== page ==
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Nigeria Immigration Introduces Code of Electronic Data Management System

The Nigeria Immigration Service (NIS) has made a massive movement towards efficiency has it released a code of conduct for its officers and men, and unveiled an electronic data management

Rauf Aregbesola

The Nigeria Immigration Service (NIS) has made a massive movement towards efficiency has it released a code of conduct for its officers and men, and unveiled an electronic data management system (EDMS) towards a paperless system.

Launching the two innovations at the NIS Headquarters in Abuja on Tuesday, the Minister of Interior, Ogbeni Rauf Aregbesola said the two introductions would surely take the NIS to the next level, improved efficiency and make its’ officers and men a pride of the nation.

He said the launch of the Code of Conduct and Ethics Document for the Nigeria Immigration Service (NIS) is not only timely but quite apt especially for the Service whose critical mandates demand that its Officers and Men regularly display the highest level of discipline, diligence, promptness, vigilance and transparency in operations and activities.

Aregbesola said: “As the gatekeeper of the nation, NIS cannot but regularly showcase the cherished virtues of integrity, courtesy, sound morality and uncommon transparency in its official conducts.

“The mirror of the largest black nation of the world which the NIS represents, must not only be crystal clear at all times but must be attractive, courteous, engaging and pleasant.”

He added that: “This will demand that all the Officers and Men get acquainted with their expected roles and responsibilities and get guided by the principles and standards of behaviours in the discharge of their duties.”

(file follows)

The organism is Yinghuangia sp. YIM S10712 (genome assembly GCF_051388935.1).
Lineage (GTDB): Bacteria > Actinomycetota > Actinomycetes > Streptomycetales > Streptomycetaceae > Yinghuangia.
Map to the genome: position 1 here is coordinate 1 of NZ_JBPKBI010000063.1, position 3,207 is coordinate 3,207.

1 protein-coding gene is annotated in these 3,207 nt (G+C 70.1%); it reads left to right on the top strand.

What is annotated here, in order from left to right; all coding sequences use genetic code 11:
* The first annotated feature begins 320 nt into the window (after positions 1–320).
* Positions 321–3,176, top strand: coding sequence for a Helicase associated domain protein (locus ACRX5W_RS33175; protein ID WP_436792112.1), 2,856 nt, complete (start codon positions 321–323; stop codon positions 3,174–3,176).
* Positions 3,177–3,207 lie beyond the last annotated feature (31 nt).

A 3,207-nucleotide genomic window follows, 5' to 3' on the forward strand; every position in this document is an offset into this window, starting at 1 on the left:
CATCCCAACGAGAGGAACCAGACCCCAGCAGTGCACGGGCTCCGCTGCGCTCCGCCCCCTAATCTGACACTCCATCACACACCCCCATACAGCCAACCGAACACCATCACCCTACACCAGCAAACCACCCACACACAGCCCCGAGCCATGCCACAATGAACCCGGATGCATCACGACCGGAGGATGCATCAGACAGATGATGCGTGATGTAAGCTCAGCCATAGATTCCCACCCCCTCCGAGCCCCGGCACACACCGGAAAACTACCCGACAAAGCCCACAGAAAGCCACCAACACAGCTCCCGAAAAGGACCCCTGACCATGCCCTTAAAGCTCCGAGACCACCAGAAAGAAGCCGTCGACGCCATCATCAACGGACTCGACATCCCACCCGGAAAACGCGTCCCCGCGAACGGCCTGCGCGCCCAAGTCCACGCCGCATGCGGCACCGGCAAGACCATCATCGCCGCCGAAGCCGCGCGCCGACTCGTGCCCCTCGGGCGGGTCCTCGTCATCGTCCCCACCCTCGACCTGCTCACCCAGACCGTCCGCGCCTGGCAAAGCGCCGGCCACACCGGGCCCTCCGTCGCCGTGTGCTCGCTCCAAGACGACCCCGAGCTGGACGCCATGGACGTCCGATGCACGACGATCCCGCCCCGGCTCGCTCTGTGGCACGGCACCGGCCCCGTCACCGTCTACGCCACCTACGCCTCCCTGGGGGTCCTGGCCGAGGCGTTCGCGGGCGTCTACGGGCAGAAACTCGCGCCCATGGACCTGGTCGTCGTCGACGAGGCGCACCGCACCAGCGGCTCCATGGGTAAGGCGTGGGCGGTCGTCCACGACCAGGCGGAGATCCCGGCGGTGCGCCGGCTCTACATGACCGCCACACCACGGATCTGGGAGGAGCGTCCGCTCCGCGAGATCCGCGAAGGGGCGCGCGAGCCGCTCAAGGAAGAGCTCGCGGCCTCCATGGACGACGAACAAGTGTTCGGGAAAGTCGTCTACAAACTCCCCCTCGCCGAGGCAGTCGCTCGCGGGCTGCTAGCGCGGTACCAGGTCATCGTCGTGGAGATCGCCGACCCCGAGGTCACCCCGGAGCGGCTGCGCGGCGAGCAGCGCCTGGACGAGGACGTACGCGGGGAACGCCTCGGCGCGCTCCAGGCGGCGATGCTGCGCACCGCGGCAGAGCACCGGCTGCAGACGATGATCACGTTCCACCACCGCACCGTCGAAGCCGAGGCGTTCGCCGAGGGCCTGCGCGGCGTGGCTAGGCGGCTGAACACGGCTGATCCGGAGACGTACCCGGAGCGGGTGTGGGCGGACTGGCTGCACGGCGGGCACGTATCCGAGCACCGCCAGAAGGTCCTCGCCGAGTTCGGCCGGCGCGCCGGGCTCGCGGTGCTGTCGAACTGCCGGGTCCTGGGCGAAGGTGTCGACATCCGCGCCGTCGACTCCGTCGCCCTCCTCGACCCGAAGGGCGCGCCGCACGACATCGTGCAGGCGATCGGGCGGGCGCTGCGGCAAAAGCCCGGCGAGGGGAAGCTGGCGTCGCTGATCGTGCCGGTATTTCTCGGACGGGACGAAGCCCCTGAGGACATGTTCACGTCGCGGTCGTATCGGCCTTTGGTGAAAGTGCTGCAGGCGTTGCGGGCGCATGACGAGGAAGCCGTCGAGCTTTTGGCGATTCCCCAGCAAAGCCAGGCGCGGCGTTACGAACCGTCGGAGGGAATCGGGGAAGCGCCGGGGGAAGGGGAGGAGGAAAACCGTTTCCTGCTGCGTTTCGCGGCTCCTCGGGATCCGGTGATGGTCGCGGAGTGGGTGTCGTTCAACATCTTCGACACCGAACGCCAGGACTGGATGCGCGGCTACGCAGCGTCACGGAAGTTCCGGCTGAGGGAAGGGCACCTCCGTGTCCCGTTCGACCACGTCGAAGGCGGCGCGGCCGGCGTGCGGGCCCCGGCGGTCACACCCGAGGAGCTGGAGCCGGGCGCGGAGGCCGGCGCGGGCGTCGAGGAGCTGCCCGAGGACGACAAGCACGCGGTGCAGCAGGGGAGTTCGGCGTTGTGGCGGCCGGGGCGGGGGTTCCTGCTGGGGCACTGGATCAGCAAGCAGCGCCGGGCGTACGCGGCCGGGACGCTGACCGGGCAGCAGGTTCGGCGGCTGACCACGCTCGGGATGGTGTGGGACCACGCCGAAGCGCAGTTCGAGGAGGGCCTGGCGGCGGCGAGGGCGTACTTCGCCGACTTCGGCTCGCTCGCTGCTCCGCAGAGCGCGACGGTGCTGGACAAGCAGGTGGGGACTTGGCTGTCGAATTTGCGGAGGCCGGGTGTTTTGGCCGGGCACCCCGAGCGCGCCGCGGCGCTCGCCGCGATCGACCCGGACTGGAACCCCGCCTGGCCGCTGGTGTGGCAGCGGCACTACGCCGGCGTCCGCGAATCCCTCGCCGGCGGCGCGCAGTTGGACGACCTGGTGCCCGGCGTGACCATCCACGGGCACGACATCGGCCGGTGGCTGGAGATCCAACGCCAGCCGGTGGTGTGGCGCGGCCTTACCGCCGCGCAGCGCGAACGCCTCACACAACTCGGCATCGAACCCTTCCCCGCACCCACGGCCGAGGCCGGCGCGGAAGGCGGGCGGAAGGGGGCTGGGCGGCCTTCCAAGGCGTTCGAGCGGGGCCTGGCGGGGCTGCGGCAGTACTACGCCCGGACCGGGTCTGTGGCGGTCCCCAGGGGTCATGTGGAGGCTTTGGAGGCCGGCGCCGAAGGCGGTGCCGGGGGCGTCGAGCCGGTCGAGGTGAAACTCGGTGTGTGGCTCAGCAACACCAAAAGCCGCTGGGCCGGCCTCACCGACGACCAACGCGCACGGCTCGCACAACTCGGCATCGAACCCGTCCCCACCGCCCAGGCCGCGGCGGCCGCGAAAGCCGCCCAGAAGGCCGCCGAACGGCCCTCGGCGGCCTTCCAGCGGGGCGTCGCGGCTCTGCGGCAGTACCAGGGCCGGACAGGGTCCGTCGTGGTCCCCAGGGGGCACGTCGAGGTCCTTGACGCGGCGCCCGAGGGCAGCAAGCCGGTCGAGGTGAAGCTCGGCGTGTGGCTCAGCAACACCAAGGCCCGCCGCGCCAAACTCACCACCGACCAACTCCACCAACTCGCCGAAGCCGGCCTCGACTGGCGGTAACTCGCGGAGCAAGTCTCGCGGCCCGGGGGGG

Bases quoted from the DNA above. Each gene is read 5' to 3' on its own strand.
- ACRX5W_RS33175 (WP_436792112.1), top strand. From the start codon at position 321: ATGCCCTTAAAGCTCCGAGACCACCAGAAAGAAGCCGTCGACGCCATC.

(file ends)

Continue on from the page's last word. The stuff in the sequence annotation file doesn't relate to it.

He explained that the essence of setting codes of conduct and ethics for an agency such as NIS is to ensure that actions, dispositions and behaviours of the workforce conform significantly to the laid down rules of engagement, noting that with the code of conduct and ethics for the workforce “NIS should therefore, emplace an unambiguous benchmark upon which ethical behaviours, values and actions shall be weighed to ensuring compliance to the laid down processes and procedures. “

On the EDMS, Aregbesola said there remains no more hiding place for officers and men of the NIS as every of their activities is now on line and can easily be adjudged.

He said: “You are now exposed through this system that dose not give room for manipulation, you have to be truly and fully professional.”

Earlier speaking, the Comptroller General of Immigration, Muhammad Babandede said: “As an agency that has both local and international appeals, we have come to realize that except we deliberately re-jig our processes, practices, conducts and indeed, procedures we shall not be able to contend with the unfolding realities and challenges of modern migration and border security.”

He noted that: “Globalization and its attendant consequences have continued to reduce spaces, expand connectivity and improve uncommon relationships among persons, organizations and governments. New ideas, practices, processes and innovations are daily hitting the global landscape constantly and consistently. An agency such as the NIS with both local and international impact, cannot in the face of these massive developments stand aloof but embark on deliberate human capacity upgrades that would produce courteous, diligent, disciplined, skilled and transparent workforce.”

On the code of conduct, Babandede said. “Our central goal for developing a document such as this, is to acquaint our personnel with our core value of zero tolerance for corrupt practices and our high premium for strong integrity culture and effective and efficient service delivery.“

He said the Service chose to introduce EDMS and put an end to papers because it cannot continue to conduct its’ operations and processes using old tools and processes.

Babandede said: “We understood that the process and manner of passing operational files and others correspondences in the typical civil service manner will no longer make good meanings to the fast-paced developments in the global migratory realities.”

Michael Olugbode in Abuja

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